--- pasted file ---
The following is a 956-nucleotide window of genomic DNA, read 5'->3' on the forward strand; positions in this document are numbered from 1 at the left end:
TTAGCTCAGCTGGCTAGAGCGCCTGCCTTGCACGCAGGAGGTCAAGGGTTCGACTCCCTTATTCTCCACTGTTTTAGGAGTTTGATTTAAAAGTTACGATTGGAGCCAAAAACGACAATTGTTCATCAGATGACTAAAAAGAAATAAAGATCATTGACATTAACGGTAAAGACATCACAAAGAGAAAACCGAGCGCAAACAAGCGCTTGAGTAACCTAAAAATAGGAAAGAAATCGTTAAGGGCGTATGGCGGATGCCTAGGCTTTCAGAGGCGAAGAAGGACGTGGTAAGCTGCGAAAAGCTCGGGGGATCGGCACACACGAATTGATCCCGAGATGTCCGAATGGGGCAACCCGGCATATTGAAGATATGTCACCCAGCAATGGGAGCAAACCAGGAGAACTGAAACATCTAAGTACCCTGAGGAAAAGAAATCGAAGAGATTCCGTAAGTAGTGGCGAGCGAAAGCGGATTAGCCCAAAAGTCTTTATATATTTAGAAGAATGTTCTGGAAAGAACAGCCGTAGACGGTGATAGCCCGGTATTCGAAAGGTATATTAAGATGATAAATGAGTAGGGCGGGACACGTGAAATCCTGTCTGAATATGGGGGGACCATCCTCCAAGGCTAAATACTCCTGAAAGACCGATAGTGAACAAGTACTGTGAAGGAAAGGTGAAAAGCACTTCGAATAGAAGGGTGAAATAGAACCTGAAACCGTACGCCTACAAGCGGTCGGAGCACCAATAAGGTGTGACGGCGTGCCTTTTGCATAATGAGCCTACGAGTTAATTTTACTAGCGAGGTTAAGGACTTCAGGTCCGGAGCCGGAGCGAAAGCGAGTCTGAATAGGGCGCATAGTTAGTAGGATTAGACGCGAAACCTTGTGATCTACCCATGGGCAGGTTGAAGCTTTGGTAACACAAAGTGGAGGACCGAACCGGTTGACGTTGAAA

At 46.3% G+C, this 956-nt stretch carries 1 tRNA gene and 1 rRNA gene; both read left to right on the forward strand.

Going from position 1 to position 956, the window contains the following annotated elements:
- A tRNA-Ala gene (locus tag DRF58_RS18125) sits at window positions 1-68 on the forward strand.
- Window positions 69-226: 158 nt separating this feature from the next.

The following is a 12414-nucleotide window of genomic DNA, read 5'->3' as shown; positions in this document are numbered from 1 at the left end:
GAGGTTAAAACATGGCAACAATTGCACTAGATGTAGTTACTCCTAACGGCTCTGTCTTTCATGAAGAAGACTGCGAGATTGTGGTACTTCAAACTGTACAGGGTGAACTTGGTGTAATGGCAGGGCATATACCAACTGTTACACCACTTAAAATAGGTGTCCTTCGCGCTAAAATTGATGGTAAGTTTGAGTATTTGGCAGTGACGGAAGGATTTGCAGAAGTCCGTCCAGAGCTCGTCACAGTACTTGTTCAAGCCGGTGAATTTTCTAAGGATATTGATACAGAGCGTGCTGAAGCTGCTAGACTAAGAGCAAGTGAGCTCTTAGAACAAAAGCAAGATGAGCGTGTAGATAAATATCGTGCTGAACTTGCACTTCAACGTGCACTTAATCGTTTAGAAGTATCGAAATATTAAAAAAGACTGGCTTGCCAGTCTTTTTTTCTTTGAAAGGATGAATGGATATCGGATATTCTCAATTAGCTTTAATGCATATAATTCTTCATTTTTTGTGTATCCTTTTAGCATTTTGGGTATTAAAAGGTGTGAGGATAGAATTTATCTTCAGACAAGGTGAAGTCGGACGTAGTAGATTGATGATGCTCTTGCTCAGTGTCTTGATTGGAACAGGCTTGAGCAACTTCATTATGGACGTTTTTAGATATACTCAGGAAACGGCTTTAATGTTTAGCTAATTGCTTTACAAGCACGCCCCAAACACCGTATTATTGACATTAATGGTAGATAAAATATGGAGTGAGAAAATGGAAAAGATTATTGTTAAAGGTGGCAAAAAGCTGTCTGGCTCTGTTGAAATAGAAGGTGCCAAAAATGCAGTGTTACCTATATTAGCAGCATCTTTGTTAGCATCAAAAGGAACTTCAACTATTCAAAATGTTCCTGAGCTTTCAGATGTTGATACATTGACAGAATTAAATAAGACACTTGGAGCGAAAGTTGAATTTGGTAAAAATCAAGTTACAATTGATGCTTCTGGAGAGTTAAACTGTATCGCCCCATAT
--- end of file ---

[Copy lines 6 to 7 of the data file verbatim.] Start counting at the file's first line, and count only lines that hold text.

- Window positions 69-226: 158 nt separating this feature from the next.

The following is a 12414-nucleotide window of genomic DNA, read 5'->3' as shown; positions in this document are numbered from 1 at the left end: